Research has shown that teenagers who express gratitude are less likely to have depression, abuse drugs and alcohol or have behavioural problems.
We all know, or should if we are at the grand-parenting stage of life, how gratitude makes us feel good.
It is also good for us. Those positive emotions help us to see more possibilities and open our minds to learn more.
Practising gratitude can actually make us healthier.
According to Professor Paul J. Mills of the Department of Family Medicine and Public Health at the University of California, patients with asymptomatic heart failure, who practised gratitude for eight weeks, were found to have better moods, better sleep, less fatigue and lower levels of inflammatory biomarkers related to cardiac health.
Practising gratitude has been linked to strengthening the immune system, lowering blood pressure and reducing aches and pains.
It’s a fact that positive thoughts attract positive outcomes, so feeling positive invites more reasons to be grateful in your life.
This, in turn, leads to more positive actions and can even build better relationships.
GRATITUDE IN GRANDKIDS
Isn’t this what we all want for our grandkids?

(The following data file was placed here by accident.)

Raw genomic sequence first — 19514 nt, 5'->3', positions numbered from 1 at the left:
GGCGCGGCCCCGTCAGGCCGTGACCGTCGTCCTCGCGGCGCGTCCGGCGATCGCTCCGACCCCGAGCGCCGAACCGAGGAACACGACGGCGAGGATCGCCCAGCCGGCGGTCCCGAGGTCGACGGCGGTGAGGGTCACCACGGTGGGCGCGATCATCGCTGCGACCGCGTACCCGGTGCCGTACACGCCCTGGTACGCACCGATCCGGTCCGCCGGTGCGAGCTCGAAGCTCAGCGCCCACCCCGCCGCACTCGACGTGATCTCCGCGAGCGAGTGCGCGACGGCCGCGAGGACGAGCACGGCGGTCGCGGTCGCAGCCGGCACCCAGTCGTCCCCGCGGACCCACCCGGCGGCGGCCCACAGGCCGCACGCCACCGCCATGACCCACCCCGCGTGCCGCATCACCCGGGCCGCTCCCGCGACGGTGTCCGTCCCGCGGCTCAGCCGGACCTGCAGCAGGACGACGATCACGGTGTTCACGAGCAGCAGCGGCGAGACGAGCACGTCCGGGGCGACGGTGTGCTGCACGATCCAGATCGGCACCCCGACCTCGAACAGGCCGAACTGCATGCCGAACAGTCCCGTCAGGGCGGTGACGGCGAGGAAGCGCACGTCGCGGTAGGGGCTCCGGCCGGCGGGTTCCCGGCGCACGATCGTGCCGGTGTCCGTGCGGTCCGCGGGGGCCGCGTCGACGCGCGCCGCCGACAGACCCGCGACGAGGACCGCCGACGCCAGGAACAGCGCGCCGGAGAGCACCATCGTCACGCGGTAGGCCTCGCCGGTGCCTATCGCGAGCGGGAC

So how do we keep that feeling alive as they head towards the teen years, traditionally full of angst and anger as those young adults try to determine who they really are?
One of the biggest gifts we can give them, is not giving. Well, at least not over-giving.
Overindulging grandkids can lead them towards feelings of expectation and entitlement. Is this the ‘gift’ you really want to give them?
Believe me, I know how difficult it is to say ‘no’. I know what discipline it takes not to buy them their favourite toy.
I also know how incredibly beautiful it is to see their faces light up when they are aware, and grateful, for the ‘gifts’ surrounding them every day. The beautiful flower. The awe-inspiring tree. The little bees that work so hard to make their honey.
By constantly directing their focus on these gifts, we can help keep the spirit of gratitude alive and well in our children.
I practised this with my own children. Among many payoffs for this, one particularly sticks in my mind.
CHILDREN TEACHING US GRATITUDE
I was going through a rather heartbreaking time and couldn’t seem to lift myself out of the sadness and feeling of hopelessness. I was driving my youngest son, then 15, to an appointment and my sadness filled the car like a dark and heavy blanket.